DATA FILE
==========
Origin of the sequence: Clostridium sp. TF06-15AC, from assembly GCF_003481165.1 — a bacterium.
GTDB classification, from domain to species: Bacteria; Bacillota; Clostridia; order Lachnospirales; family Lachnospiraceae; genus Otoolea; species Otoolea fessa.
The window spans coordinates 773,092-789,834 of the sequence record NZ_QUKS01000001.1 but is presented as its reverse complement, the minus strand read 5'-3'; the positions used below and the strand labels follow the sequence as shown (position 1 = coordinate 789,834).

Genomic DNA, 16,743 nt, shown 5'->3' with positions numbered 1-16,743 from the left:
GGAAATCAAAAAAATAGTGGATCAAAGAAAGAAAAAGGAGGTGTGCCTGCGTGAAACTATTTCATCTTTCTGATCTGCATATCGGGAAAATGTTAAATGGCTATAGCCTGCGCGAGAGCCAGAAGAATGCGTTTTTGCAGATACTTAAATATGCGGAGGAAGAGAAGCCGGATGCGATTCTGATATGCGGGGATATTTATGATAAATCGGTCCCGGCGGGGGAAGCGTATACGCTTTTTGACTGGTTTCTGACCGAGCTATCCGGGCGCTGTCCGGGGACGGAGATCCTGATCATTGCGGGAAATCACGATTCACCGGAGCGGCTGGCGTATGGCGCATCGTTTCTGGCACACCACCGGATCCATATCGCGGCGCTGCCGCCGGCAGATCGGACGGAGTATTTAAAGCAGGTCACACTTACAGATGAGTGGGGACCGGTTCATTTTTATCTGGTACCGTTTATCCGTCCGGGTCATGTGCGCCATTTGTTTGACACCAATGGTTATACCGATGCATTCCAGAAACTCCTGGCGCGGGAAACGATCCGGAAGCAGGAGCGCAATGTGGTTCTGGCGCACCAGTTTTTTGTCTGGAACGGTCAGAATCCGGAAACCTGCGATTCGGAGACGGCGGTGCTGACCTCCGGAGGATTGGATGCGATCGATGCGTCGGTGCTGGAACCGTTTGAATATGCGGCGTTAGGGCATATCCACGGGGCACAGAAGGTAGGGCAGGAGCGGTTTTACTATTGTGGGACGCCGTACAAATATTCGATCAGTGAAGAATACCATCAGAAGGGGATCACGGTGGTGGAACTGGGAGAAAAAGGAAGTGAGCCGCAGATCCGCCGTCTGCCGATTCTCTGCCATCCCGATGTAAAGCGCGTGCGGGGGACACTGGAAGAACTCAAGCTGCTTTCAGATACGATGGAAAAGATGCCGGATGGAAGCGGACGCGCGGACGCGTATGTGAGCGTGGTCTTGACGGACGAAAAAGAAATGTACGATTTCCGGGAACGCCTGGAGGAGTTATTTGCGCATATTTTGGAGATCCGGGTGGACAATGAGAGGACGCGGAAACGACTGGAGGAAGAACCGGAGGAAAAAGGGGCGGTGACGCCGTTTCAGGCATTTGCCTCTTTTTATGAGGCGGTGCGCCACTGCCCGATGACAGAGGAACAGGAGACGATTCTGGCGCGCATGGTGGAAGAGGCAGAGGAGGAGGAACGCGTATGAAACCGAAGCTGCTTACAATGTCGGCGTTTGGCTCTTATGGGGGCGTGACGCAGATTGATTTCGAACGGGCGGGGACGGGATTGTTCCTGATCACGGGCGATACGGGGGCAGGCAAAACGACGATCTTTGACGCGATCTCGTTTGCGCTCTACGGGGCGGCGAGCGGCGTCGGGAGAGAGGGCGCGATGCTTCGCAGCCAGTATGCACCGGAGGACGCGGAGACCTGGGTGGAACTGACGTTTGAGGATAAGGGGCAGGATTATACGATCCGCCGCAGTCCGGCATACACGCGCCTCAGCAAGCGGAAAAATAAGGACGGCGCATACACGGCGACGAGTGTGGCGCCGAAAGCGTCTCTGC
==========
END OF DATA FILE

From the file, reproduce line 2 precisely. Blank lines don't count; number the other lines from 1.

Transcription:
GTDB classification, from domain to species: Bacteria; Bacillota; Clostridia; order Lachnospirales; family Lachnospiraceae; genus Otoolea; species Otoolea fessa.